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Biggest certainty for Nets fans on Draft Night: It won’t be boring

Sean Marks has a history with Draft Night: he’s very aggressive and this year may not change that.

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NBA Draft 2022 at Barclays Center in NY Photo by Tayfun Coskun/Anadolu Agency via Getty Images

The Nets have a history of being very active, sometimes shockingly so, on Draft Night. History teaches us that in-depth looks at who the Nets might take at X,Y, or Z are foolhardy.

Take a look at Sean Marks draft history:

  • In 2016, the Nets had no firsts and a deep second at No. 55. On Draft Day, they traded Thaddeus Young for the No. 20 pick which became Caris LeVert. They used cash to move from No. 55 to No. 42.
  • In 2017, they had the 22nd and 27th pick in the first and the 57th pick in the second. They included the 27th pick in the Brook Lopez-D’Angelo Russell trade and went with a stash at 57.
  • In 2018, they had a first rounder at No. 29 and two seconds at No. 40 and 45. They used the first and the higher of the seconds, trading away the lower one which became Hamidou Diallo as part of a salary dump involving Dwight Howard and Timofey Mozgov.
  • In 2019, they had two firsts at Nos. 17 and 29, both of which they traded away in salary dumps needed to sign Kevin Durant, Kyrie Irving and DeAndre Jordan. They also had a second at No. 31. No. 17 became Nickell Alexander-Walker, No. 29 which became Mfiondu Kabengele as well as a second at 31, which became Nic Claxton, and added a late second at No. 56.
  • In 2020, they traded away the rights to the 19th pick, which became Saddique Bey, for Bruce Brown and Landry Shamet in a four-team deal.
  • In 2021, they made a last minute trade that sent Shamet to Phoenix for the 29th pick, giving them two firsts at Nos. 27 and 29 who became Cam Thomas and Day’ron Sharpe as well as three seconds at Nos. 44, 49 and 59. To everyone’s surprise, they used all five picks.

Last year, they sat things out in both rounds. That was the exception that proved the rule but in the final measure, Marks gets a lot done on Draft Night. So, put down your mock draft. The Nets hardly ever stick to the script at Barclays Center in late June.

This year, the Nets will have two firsts, the Suns at No. 21 and their own at 22 as well as their own second at 51. What will they have by midnight the morning of June 23, who knows.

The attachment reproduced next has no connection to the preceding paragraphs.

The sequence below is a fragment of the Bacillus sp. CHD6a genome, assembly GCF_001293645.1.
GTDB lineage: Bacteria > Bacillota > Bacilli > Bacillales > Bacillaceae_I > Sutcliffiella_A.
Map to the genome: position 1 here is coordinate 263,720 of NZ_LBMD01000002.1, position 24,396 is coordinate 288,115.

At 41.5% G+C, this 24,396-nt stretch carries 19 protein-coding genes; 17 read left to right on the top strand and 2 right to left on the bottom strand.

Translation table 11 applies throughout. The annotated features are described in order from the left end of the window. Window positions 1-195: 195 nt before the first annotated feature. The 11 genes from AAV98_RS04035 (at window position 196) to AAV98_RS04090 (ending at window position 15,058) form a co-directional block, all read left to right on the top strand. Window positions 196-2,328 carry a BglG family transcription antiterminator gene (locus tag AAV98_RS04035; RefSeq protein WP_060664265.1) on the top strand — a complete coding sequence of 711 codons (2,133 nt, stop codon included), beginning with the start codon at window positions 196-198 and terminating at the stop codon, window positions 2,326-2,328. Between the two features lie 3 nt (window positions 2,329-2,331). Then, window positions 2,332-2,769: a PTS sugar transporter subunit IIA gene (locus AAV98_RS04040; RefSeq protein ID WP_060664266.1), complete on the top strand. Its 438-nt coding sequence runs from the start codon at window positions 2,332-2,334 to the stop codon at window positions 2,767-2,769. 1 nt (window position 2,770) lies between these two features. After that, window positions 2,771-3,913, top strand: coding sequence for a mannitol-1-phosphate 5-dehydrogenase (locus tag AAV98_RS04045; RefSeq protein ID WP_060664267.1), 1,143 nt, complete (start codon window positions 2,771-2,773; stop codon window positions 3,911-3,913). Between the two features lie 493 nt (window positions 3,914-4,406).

John Hollinger told his fellow Athletic writer Alex Schiffer this week that he thinks the Nets will trade one of those picks to fill a need.

I think the Nets would probably prefer to use No. 21 and trade No. 22 if you gave them truth serum, but you don’t know what deals are going to be available to you on draft night and it’s difficult to trade for a contract given their tax situation. Could they turn pick 22 into a future protected first from another team? That would probably be their favorite option, given that they could also use that pick in a trade if need be.

As Sean Marks noted at his April 23 press conference, the Nets have the fourth largest stash of draft picks — 11 firsts, all unprotected; a first round swap and eight seconds, also all unprotected — in the NBA between now and 2029. They can afford to use some to shore things up.

But as Hollinger also mentions, the Nets will need to fill roster spots with the lower-paid to avoid going deeper in luxury tax territory where they would face new and loathsome roster restrictions. “Few contracts are more team friendly than those of late first-round picks,” Hollinger said.

Both Hollinger and Schiffer note the Nets’ purported interest in Rayan Rupert, the 6’7” wing from France who Marks personally scouted twice Down Under earlier this year. Hollinger also adds Noah Clowney, a 6’10” Alabama forward who has the makings of a good shot.

In talking about someone who reportedly could have yielded another first, Schiffer said he doesn’t believe Cam Thomas has much of a market.

I don’t see a trade market for him, though he could be a throw-in to a deal of sorts, too, but he is reminding me of a young Andrew Wiggins or Rudy Gay, where he is good for an empty 20-plus (or in this case 30-plus) mostly in games the team is punting on. When Thomas is hitting shots, it resembles a clinic. When he’s missing, it’s like watching me out there, because he doesn’t know when to turn it off and make plays.

Could we see a big deal on or just before Draft Night, one that would alter the team’s roster and future? Marks has done a lot of that, dealing Lopez for D’Lo, signing the Big Three, We don’t know, but it is not out of the range of possibility. Ya never know...